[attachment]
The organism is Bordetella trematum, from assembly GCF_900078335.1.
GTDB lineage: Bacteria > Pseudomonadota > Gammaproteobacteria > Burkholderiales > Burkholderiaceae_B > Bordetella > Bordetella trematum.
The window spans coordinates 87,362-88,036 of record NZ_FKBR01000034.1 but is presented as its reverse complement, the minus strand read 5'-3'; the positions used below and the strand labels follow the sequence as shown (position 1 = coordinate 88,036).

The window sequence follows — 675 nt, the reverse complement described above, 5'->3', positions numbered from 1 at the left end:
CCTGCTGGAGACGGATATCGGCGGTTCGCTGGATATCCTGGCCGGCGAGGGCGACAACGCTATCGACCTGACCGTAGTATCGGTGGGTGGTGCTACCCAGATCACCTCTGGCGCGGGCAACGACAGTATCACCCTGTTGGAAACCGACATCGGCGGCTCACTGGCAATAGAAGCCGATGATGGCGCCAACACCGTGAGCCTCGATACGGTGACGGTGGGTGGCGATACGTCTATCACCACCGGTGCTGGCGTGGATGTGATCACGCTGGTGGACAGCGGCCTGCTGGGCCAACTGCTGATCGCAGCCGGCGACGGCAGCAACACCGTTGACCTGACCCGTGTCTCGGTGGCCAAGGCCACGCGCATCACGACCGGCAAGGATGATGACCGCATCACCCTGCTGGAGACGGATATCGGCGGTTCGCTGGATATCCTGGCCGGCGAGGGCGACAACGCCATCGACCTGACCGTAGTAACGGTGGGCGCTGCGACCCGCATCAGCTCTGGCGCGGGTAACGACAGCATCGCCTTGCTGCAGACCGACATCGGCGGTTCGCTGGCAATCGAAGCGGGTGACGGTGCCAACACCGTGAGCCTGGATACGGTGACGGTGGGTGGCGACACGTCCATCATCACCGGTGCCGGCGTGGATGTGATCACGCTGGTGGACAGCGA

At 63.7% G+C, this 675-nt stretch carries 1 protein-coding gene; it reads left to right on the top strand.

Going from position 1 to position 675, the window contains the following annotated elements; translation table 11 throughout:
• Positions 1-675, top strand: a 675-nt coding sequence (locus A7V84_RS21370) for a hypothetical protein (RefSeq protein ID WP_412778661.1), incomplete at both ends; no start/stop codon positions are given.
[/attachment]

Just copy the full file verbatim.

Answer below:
The organism is Bordetella trematum, from assembly GCF_900078335.1.
GTDB lineage: Bacteria > Pseudomonadota > Gammaproteobacteria > Burkholderiales > Burkholderiaceae_B > Bordetella > Bordetella trematum.
The window spans coordinates 87,362-88,036 of record NZ_FKBR01000034.1 but is presented as its reverse complement, the minus strand read 5'-3'; the positions used below and the strand labels follow the sequence as shown (position 1 = coordinate 88,036).

The window sequence follows — 675 nt, the reverse complement described above, 5'->3', positions numbered from 1 at the left end:
CCTGCTGGAGACGGATATCGGCGGTTCGCTGGATATCCTGGCCGGCGAGGGCGACAACGCTATCGACCTGACCGTAGTATCGGTGGGTGGTGCTACCCAGATCACCTCTGGCGCGGGCAACGACAGTATCACCCTGTTGGAAACCGACATCGGCGGCTCACTGGCAATAGAAGCCGATGATGGCGCCAACACCGTGAGCCTCGATACGGTGACGGTGGGTGGCGATACGTCTATCACCACCGGTGCTGGCGTGGATGTGATCACGCTGGTGGACAGCGGCCTGCTGGGCCAACTGCTGATCGCAGCCGGCGACGGCAGCAACACCGTTGACCTGACCCGTGTCTCGGTGGCCAAGGCCACGCGCATCACGACCGGCAAGGATGATGACCGCATCACCCTGCTGGAGACGGATATCGGCGGTTCGCTGGATATCCTGGCCGGCGAGGGCGACAACGCCATCGACCTGACCGTAGTAACGGTGGGCGCTGCGACCCGCATCAGCTCTGGCGCGGGTAACGACAGCATCGCCTTGCTGCAGACCGACATCGGCGGTTCGCTGGCAATCGAAGCGGGTGACGGTGCCAACACCGTGAGCCTGGATACGGTGACGGTGGGTGGCGACACGTCCATCATCACCGGTGCCGGCGTGGATGTGATCACGCTGGTGGACAGCGA

At 63.7% G+C, this 675-nt stretch carries 1 protein-coding gene; it reads left to right on the top strand.

Going from position 1 to position 675, the window contains the following annotated elements; translation table 11 throughout:
• Positions 1-675, top strand: a 675-nt coding sequence (locus A7V84_RS21370) for a hypothetical protein (RefSeq protein ID WP_412778661.1), incomplete at both ends; no start/stop codon positions are given.